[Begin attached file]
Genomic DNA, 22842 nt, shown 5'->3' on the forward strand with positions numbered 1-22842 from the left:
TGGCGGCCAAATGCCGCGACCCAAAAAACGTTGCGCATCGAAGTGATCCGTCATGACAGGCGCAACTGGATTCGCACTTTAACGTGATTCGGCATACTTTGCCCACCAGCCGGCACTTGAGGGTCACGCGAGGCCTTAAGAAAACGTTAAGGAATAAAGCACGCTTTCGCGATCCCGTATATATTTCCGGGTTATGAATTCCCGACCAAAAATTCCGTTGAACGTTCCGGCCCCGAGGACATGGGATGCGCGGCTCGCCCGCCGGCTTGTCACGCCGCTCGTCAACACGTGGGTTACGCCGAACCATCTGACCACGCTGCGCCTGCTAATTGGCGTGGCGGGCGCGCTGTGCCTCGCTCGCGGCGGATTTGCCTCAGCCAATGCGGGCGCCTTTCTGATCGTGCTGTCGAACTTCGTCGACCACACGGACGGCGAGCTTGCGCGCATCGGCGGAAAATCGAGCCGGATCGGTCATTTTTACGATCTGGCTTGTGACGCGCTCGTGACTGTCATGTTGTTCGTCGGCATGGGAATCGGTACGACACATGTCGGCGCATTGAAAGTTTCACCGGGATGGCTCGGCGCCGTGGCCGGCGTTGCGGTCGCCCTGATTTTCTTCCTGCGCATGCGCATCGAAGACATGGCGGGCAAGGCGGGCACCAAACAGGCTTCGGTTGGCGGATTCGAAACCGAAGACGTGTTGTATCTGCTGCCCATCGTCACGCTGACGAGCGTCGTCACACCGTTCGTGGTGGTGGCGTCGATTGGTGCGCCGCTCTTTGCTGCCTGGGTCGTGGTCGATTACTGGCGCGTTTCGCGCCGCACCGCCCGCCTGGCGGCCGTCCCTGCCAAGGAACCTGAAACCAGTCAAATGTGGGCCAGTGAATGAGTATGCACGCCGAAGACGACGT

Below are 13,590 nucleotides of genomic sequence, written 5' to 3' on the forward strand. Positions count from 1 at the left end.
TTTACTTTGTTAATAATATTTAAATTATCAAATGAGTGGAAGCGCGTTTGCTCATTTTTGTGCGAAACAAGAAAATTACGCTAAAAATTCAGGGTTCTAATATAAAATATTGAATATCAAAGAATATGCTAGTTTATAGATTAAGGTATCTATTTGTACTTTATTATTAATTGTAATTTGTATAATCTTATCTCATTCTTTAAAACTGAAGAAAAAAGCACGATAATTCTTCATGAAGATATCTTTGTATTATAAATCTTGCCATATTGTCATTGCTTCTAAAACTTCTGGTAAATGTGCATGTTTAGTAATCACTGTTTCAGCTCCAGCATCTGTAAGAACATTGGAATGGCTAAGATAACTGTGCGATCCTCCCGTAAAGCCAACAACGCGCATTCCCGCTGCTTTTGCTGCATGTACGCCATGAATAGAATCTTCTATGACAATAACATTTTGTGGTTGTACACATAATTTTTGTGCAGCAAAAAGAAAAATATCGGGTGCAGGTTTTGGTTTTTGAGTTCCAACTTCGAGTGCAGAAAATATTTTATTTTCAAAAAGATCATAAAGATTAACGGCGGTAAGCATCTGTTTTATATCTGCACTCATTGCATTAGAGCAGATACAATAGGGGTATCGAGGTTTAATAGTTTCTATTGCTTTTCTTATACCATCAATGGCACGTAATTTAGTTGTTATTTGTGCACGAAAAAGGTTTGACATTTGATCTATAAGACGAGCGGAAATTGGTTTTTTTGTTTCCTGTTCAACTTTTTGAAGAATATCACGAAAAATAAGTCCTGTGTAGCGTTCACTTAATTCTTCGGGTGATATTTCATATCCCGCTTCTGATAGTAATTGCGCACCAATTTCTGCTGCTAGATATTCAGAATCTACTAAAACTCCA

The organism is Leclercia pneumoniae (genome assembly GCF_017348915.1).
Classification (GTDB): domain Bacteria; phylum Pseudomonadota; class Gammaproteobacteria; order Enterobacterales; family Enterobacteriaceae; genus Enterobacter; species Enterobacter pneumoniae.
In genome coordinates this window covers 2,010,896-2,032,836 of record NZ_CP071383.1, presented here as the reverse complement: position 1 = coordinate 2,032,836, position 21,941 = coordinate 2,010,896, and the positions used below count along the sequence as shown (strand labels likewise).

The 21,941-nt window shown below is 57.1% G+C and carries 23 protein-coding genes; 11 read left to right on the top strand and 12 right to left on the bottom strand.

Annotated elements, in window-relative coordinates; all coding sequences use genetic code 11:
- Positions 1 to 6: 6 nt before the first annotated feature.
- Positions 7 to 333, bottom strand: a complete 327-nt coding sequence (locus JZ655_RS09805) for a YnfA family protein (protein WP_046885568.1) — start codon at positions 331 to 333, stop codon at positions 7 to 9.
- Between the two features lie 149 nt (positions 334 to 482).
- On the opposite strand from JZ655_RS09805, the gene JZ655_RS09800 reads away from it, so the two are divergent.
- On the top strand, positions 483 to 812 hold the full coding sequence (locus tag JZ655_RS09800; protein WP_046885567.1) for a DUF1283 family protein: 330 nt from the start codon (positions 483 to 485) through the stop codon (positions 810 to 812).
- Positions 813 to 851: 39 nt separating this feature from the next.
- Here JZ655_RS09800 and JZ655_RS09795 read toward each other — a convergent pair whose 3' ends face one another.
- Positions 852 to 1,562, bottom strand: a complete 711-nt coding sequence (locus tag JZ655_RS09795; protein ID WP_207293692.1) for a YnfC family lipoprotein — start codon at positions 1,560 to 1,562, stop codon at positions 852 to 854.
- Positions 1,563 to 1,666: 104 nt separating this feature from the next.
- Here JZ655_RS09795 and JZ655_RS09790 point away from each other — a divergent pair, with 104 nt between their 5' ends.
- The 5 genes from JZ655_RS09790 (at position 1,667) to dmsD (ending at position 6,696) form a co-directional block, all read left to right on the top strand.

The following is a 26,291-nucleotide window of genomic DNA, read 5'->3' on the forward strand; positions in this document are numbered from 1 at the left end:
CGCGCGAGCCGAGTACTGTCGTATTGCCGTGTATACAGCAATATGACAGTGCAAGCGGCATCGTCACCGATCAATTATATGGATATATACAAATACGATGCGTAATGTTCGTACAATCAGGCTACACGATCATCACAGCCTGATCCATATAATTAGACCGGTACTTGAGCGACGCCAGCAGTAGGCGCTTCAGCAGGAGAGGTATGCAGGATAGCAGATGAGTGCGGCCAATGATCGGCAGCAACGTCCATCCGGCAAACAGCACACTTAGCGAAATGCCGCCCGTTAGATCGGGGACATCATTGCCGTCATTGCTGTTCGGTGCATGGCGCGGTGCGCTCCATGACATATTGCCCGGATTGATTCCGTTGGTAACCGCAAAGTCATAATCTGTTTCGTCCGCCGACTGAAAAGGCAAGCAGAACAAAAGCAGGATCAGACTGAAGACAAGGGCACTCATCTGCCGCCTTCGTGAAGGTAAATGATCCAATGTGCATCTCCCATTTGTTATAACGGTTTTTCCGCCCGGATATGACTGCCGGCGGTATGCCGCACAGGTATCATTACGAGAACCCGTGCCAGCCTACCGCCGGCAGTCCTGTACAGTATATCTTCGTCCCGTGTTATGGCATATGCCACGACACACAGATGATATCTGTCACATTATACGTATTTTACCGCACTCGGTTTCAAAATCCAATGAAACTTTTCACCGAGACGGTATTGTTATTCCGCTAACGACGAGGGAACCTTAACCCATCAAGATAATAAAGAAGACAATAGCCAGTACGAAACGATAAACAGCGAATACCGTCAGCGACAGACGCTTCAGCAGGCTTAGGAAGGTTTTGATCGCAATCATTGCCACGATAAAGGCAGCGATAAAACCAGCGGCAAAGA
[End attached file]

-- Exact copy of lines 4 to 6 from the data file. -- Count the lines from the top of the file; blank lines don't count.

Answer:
TTTACTTTGTTAATAATATTTAAATTATCAAATGAGTGGAAGCGCGTTTGCTCATTTTTGTGCGAAACAAGAAAATTACGCTAAAAATTCAGGGTTCTAATATAAAATATTGAATATCAAAGAATATGCTAGTTTATAGATTAAGGTATCTATTTGTACTTTATTATTAATTGTAATTTGTATAATCTTATCTCATTCTTTAAAACTGAAGAAAAAAGCACGATAATTCTTCATGAAGATATCTTTGTATTATAAATCTTGCCATATTGTCATTGCTTCTAAAACTTCTGGTAAATGTGCATGTTTAGTAATCACTGTTTCAGCTCCAGCATCTGTAAGAACATTGGAATGGCTAAGATAACTGTGCGATCCTCCCGTAAAGCCAACAACGCGCATTCCCGCTGCTTTTGCTGCATGTACGCCATGAATAGAATCTTCTATGACAATAACATTTTGTGGTTGTACACATAATTTTTGTGCAGCAAAAAGAAAAATATCGGGTGCAGGTTTTGGTTTTTGAGTTCCAACTTCGAGTGCAGAAAATATTTTATTTTCAAAAAGATCATAAAGATTAACGGCGGTAAGCATCTGTTTTATATCTGCACTCATTGCATTAGAGCAGATACAATAGGGGTATCGAGGTTTAATAGTTTCTATTGCTTTTCTTATACCATCAATGGCACGTAATTTAGTTGTTATTTGTGCACGAAAAAGGTTTGACATTTGATCTATAAGACGAGCGGAAATTGGTTTTTTTGTTTCCTGTTCAACTTTTTGAAGAATATCACGAAAAATAAGTCCTGTGTAGCGTTCACTTAATTCTTCGGGTGATATTTCATATCCCGCTTCTGATAGTAATTGCGCACCAATTTCTGCTGCTAGATATTCAGAATCTACTAAAACTCCA

The organism is Leclercia pneumoniae (genome assembly GCF_017348915.1).
Classification (GTDB): domain Bacteria; phylum Pseudomonadota; class Gammaproteobacteria; order Enterobacterales; family Enterobacteriaceae; genus Enterobacter; species Enterobacter pneumoniae.